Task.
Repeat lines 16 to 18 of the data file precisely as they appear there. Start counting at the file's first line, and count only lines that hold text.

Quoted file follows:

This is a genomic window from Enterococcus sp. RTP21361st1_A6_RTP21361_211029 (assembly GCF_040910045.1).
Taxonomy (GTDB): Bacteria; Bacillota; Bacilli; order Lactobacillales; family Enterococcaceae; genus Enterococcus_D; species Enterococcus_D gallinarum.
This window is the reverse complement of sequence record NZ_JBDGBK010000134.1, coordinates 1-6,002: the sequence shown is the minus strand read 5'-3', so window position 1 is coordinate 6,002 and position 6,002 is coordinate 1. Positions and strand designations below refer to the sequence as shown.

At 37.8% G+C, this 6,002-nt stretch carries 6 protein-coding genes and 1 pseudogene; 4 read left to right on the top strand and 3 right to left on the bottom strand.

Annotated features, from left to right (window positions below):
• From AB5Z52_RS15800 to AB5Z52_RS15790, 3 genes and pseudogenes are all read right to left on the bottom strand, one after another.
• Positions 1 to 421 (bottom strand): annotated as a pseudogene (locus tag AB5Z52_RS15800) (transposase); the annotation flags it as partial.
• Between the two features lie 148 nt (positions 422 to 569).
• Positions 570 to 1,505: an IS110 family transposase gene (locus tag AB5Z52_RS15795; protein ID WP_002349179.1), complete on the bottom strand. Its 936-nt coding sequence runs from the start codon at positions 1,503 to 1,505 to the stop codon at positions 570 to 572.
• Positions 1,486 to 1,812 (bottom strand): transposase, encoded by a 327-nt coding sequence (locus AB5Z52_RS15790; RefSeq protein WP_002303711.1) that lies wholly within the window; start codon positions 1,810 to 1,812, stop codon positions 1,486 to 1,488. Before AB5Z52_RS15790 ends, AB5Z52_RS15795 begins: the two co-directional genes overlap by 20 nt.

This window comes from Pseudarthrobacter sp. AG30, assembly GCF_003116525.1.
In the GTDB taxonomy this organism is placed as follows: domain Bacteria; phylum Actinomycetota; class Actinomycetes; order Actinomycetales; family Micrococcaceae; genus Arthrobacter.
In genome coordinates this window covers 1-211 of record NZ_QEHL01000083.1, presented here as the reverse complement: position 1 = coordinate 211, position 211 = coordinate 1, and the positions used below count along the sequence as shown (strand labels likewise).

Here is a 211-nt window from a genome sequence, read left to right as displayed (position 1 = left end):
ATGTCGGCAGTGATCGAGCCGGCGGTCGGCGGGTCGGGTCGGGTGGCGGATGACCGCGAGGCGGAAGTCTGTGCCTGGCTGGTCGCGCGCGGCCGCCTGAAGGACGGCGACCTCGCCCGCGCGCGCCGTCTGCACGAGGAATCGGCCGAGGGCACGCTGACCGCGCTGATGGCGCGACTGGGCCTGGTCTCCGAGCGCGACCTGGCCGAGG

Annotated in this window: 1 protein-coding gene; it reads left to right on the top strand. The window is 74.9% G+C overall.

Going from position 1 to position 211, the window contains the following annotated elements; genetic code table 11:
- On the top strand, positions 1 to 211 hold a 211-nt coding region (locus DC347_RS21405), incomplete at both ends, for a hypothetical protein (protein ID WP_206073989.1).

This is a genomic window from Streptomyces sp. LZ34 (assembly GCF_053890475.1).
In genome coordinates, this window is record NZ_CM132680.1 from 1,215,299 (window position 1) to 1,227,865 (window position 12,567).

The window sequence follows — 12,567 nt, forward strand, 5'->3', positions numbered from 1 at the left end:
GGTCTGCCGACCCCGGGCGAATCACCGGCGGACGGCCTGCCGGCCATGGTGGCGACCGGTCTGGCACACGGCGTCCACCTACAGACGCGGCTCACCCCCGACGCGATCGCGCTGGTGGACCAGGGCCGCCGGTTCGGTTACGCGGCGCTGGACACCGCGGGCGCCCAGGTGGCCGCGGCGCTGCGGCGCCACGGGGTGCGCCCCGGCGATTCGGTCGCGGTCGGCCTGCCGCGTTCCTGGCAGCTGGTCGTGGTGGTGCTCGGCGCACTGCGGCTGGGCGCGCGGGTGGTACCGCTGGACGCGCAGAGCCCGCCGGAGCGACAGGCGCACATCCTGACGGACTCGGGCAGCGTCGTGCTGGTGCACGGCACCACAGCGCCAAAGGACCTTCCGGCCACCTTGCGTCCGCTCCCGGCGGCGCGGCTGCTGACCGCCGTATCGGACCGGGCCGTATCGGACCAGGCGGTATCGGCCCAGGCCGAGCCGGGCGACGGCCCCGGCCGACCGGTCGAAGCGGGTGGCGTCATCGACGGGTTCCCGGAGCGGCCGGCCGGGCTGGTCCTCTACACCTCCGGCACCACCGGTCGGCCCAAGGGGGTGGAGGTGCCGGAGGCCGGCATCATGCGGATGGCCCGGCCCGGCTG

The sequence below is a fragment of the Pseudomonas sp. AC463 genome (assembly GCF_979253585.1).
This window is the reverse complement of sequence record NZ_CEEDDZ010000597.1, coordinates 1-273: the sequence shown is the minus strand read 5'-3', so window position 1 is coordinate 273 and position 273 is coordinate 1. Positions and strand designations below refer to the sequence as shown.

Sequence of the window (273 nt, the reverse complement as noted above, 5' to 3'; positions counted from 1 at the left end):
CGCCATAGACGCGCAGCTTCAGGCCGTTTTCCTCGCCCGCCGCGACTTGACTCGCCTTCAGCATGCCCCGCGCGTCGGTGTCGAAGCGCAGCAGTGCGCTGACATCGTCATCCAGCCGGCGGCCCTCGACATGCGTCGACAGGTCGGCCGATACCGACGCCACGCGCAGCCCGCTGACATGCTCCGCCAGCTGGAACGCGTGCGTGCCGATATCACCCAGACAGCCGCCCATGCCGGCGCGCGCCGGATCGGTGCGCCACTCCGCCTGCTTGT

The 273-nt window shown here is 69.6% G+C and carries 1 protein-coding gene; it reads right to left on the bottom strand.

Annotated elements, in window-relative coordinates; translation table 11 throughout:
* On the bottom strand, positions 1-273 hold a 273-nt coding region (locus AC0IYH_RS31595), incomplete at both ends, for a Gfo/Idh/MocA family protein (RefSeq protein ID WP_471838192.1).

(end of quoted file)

Annotated in this window: 1 protein-coding gene; it reads left to right on the top strand. The window is 74.9% G+C overall.

Going from position 1 to position 211, the window contains the following annotated elements; genetic code table 11:
- On the top strand, positions 1 to 211 hold a 211-nt coding region (locus DC347_RS21405), incomplete at both ends, for a hypothetical protein (protein ID WP_206073989.1).